As one of the world’s most unique phenomena, the 2012 Total Solar Eclipse path will travel right over Port Douglas.
But what can we expect to see at 6.38am as the moon travels across the sun for just over 2 minutes on the morning of November 14th this year?
Well it rather depends on the viewing point you can secure.
The key to eclipse watching is where you’re watching it from and with an expected 20 to 40,000 visitors packing into the Port Douglas peninsula and surrounding areas just on the day, great vantage points are going to be rare, well rarer than a Solar Eclipse! And the crowd figures we are estimating do not take into account the thousands of visitors who have booked holiday packages for the week of the event and have an organised private viewing platform included.
So if you are planning to come for the day, don’t take any chances. Book a viewing platform (transport to/from the sites can also be organised). Just visit the specially built website www.2012solareclipse.com.au for full details. This is too big an event to waste time rushing from one spot to the next trying to catch a glimpse of the sky. ‘Cos if you miss it, it’ll be at least another 25 years before it happens again across Australia, so plan your tour.!
As if the Eclipse itself wasn’t exciting enough, The Solar Eclipse Marathon, where 2,000 entrants are anticipated, is also starting on the southern end of Four Mile Beach. The marathon organisers are holstering the largest inter-galactic starting gun ever used to start a race as the first rays of light re-emerge from behind the moon. The huge crowds gathered for the Solar Eclipse spectacle can then thrill at the excitement of seeing marathon legend Steve Moneghetti and his fellow Australian and International athletes come off Four Mile Beach after navigating the Mowbray Valley and Historic Bump Track and finish up Macrossan Street any time from 8:00am that morning.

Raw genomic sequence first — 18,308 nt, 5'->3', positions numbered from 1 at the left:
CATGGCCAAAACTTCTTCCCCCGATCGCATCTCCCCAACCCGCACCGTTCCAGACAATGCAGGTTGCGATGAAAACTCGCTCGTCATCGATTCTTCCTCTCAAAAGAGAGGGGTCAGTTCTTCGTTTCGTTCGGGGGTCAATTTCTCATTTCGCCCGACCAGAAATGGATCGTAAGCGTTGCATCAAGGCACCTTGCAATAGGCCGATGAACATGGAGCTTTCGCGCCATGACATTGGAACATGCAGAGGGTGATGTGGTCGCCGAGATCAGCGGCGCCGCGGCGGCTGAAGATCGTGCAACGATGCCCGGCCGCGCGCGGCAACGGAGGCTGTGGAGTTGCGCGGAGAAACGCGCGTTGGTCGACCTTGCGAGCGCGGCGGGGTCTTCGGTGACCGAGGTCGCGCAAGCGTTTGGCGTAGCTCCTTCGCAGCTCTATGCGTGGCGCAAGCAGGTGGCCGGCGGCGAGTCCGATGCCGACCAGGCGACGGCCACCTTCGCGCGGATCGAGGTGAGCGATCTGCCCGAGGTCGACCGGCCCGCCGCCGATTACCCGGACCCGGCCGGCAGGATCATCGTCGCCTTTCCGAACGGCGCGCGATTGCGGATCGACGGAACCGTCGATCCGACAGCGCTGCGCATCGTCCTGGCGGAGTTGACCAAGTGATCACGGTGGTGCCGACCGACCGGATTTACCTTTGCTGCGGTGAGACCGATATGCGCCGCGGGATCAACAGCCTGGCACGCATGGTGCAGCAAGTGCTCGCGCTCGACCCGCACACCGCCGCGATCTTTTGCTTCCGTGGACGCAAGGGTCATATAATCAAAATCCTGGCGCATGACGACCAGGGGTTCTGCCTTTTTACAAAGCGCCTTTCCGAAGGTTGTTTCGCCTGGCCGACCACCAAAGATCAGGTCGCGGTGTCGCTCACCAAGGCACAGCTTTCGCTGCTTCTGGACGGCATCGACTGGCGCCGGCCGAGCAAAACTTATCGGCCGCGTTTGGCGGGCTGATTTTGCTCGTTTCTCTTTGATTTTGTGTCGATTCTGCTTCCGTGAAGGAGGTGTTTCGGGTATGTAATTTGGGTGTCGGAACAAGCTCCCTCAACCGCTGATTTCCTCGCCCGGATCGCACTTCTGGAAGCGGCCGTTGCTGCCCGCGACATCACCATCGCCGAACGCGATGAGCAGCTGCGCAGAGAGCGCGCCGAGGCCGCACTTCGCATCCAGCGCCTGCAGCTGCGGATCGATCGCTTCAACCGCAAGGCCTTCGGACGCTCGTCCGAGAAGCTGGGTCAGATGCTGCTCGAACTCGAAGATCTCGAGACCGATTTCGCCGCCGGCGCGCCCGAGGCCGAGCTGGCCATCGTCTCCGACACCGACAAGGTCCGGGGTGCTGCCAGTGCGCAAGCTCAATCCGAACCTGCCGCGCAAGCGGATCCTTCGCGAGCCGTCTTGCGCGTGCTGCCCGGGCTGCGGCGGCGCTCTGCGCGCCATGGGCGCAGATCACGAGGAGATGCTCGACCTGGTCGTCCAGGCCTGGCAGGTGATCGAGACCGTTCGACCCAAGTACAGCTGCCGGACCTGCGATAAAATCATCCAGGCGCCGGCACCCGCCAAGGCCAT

Port Douglas will be alive as the community via its Chamber of Commerce is also organising a festival of events that is plans to host the thousands of eclipse spectators before and after the universal event so they can enjoy a full day or even days of activities and live entertainment.
Port Douglas is working hard to ensure that The Total Solar Eclipse is remembered as one of those events where visitors are proud to say “I was there’ and those who couldn’t make it will forever rue the day when Port Douglas went to the dark side of the moon!